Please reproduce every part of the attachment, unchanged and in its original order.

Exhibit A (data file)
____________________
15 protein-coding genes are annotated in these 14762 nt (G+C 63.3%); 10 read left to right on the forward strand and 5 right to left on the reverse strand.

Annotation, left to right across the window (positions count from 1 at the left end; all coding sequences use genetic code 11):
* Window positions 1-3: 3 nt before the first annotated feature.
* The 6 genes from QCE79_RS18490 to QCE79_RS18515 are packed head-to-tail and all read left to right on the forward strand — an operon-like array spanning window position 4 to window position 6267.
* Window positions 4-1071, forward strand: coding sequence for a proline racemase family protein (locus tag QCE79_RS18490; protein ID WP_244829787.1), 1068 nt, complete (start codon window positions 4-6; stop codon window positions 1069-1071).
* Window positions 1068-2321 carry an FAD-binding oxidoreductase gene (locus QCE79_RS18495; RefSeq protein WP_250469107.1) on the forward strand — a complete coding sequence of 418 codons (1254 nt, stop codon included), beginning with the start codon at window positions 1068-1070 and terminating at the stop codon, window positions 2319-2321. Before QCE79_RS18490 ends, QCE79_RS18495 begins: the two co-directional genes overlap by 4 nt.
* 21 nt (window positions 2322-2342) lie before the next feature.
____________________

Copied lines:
15 protein-coding genes are annotated in these 14762 nt (G+C 63.3%); 10 read left to right on the forward strand and 5 right to left on the reverse strand.

Annotation, left to right across the window (positions count from 1 at the left end; all coding sequences use genetic code 11):
* Window positions 1-3: 3 nt before the first annotated feature.
* The 6 genes from QCE79_RS18490 to QCE79_RS18515 are packed head-to-tail and all read left to right on the forward strand — an operon-like array spanning window position 4 to window position 6267.
* Window positions 4-1071, forward strand: coding sequence for a proline racemase family protein (locus tag QCE79_RS18490; protein ID WP_244829787.1), 1068 nt, complete (start codon window positions 4-6; stop codon window positions 1069-1071).
* Window positions 1068-2321 carry an FAD-binding oxidoreductase gene (locus QCE79_RS18495; RefSeq protein WP_250469107.1) on the forward strand — a complete coding sequence of 418 codons (1254 nt, stop codon included), beginning with the start codon at window positions 1068-1070 and terminating at the stop codon, window positions 2319-2321. Before QCE79_RS18490 ends, QCE79_RS18495 begins: the two co-directional genes overlap by 4 nt.
* 21 nt (window positions 2322-2342) lie before the next feature.